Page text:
I've only linked to, and not shown, code in today's post yet, because it's actually a fair amount of code to make this all work. Knowing how much trouble I had getting A* to work the first time in this series, and how much more complicated the movement rules were this time, I went a little overboard in breaking each piece down. For example, the distance from any space, room or hallway, to any other space (used to calculate and estimate cost), is its own pair of functions:

But, breaking the code down in this way means that they very particular conditions to find legal moves can be separated easily from the code that actually runs the branch-extending solution loop:

That Debug printout is what kept me hanging on for the Part 2 solution. The first few 1000-iteration steps went like so:

```length(Options) = 0 size(Seen) = 1 BestCost = 0 Total = 34200
length(Options) = 1274 size(Seen) = 2275 BestCost = 2205 Total = 34202
length(Options) = 2804 size(Seen) = 4805 BestCost = 5007 Total = 34204
length(Options) = 4623 size(Seen) = 7624 BestCost = 11056 Total = 34222
length(Options) = 4958 size(Seen) = 8959 BestCost = 2293 Total = 34280
length(Options) = 5738 size(Seen) = 10739 BestCost = 2700 Total = 34400
length(Options) = 6326 size(Seen) = 12327 BestCost = 2703 Total = 34402
```

The numbers grew for minutes. These are:

length(Options)
The number of states currently under consideration (in the sorted list, waiting to become the cheapest option).
size(Seen)
The number of unique states that have been seen (the size of the map listing the cheapest cost observed to arrive at a state).
BestCost
The cost to arrive at the current state being considered (the state with the cheapest spent+estimated cost).
Total
The estimated total cost (including the already-spent cost) to get from the current state being considered to a solution.

Occasionally the length of my list of options to consider would fall slightly, only to grow again a few lines later. The peak, 304 debug lines later was here:

```length(Options) = 60295 size(Seen) = 360654 BestCost = 9503 Total = 36802
length(Options) = 60474 size(Seen) = 361833 BestCost = 5503 Total = 36802
length(Options) = 60761 size(Seen) = 363120 BestCost = 5943 Total = 36802
length(Options) = 60379 size(Seen) = 363738 BestCost = 4106 Total = 36804
length(Options) = 60167 size(Seen) = 364526 BestCost = 12806 Total = 36804
```

There were a couple of short upward swings for another minute or two, but the overall trend was downward from there, until finally it fell all the way down to the last few lines before the answer:

```length(Options) = 794 size(Seen) = 810020 BestCost = 10449 Total = 45614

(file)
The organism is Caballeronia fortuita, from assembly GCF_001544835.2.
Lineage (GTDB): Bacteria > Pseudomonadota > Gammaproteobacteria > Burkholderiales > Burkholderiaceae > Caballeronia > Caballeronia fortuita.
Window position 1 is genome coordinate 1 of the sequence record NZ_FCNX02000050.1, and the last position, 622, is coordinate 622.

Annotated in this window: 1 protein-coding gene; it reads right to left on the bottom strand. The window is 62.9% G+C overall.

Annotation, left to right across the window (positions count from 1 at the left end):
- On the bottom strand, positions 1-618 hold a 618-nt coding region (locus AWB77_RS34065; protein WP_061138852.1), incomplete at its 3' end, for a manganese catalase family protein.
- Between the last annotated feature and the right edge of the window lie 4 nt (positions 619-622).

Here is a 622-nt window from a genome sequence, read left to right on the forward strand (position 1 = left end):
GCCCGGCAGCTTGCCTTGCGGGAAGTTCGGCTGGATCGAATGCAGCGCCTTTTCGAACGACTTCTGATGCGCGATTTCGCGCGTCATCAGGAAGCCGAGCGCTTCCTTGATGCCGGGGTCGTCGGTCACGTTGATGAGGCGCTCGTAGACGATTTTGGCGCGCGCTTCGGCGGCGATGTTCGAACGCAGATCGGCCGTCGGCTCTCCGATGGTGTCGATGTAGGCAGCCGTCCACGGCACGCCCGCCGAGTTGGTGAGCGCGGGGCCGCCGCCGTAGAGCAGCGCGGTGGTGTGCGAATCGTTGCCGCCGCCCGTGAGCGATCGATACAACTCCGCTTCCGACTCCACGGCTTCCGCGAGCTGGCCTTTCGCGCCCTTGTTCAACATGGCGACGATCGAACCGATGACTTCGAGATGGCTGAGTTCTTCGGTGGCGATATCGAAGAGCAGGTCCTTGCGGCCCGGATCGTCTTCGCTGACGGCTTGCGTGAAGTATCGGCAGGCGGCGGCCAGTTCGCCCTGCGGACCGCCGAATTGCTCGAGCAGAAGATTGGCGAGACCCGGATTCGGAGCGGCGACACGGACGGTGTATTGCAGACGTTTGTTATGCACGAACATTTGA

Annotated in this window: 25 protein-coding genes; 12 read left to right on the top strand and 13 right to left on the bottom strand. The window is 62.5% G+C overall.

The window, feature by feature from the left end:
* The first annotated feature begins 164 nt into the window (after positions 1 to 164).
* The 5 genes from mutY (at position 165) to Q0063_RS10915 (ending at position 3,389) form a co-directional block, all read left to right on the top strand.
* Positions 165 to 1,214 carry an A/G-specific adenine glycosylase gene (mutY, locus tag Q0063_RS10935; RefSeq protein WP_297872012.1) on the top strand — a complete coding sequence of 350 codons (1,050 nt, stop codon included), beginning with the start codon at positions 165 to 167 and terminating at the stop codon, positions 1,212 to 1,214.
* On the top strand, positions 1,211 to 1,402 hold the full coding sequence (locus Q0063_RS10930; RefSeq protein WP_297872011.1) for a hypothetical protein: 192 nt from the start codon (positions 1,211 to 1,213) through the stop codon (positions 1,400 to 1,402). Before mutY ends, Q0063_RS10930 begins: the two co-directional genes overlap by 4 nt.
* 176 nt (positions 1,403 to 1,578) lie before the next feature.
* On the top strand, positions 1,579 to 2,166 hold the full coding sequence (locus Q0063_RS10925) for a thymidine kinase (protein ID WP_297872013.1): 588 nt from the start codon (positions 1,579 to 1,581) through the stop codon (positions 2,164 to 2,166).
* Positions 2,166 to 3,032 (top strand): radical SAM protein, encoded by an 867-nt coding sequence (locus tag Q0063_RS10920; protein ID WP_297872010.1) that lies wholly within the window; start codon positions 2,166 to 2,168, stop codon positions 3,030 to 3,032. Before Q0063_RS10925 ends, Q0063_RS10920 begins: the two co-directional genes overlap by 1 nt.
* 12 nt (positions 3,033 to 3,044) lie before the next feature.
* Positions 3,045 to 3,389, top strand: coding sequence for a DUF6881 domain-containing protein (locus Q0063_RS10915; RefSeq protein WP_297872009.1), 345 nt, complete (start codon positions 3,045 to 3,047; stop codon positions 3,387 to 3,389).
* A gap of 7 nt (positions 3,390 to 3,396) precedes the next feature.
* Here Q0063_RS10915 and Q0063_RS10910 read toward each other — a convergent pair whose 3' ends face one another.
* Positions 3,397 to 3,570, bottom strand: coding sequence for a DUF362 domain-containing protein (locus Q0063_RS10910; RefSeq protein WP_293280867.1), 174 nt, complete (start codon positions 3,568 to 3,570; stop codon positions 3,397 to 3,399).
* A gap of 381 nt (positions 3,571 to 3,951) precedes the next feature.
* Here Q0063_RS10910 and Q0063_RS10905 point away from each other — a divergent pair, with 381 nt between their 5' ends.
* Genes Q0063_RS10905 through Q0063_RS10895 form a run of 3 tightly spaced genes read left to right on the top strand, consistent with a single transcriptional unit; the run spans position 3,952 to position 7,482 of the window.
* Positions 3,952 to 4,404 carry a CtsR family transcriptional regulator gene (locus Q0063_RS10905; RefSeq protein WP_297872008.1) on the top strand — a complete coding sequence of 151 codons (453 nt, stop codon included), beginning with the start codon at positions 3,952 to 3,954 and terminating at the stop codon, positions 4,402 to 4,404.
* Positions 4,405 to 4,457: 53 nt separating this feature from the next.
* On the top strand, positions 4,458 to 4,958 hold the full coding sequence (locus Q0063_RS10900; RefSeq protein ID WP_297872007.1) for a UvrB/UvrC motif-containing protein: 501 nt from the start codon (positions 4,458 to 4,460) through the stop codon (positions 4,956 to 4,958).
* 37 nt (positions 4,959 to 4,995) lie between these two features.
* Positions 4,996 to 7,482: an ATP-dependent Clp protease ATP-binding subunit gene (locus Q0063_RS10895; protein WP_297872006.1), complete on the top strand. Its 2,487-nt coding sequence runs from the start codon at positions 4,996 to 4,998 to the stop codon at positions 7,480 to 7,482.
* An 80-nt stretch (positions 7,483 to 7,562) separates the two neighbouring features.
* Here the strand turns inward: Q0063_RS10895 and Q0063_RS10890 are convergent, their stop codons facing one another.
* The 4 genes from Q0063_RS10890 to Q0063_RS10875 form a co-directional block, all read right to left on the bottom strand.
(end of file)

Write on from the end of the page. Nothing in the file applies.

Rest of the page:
length(Options) = 529 size(Seen) = 810755 BestCost = 12595 Total = 45832
length(Options) = 1314 size(Seen) = 812540 BestCost = 10408 Total = 46212
length(Options) = 1755 size(Seen) = 813981 BestCost = 8462 Total = 46236
```

The final answer put the total cost just over 47000 (exact number redacted to avoid spoilers for those working on the puzzle now). I think it's interesting to see that the BestCost, even just before the answer was found, was still at most a quarter of the total cost. This might mean that this game goes a bit like FreeCell - very few amphipods (or cards) get to their correct position, until suddenly they all do. Or it might mean that solutions that move high-cost "D" amphipods aren't really considered until all ways to move low-cost amphipods have been exhausted.

Seeing the Total, which includes both the spent cost and the estimated remaining cost, begin at about 75% of the actual total cost, and then rise slowly to 98% might mean there is some accuracy that could be added to the estimation function. Before figuring out the room-move shortcut, I did get a nice speed boost in the example solutions by making an accuracy improvement there. I had started by saying that any amphipod in its correct room had an estimated move cost of zero. This isn't true if there are amphipods that don't belong in that room below it. Adding the cost for moving out and back in for such amphipods cut the example solution time by 50% early on.

I won't go over the rest of the solution code here, but if you'd like to look at it, I've put it on github with my other puzzle solutions.

It's Christmas Day, and I haven't started the Day 24 or 25 puzzles yet. I do hope to get to them, but now that gifts that I made this year are being opened, I also have some woodworking posts to write. If you're interested in either, make sure to add the RSS feed to your reader, or watch for my tweets, to get a notification when they're posted.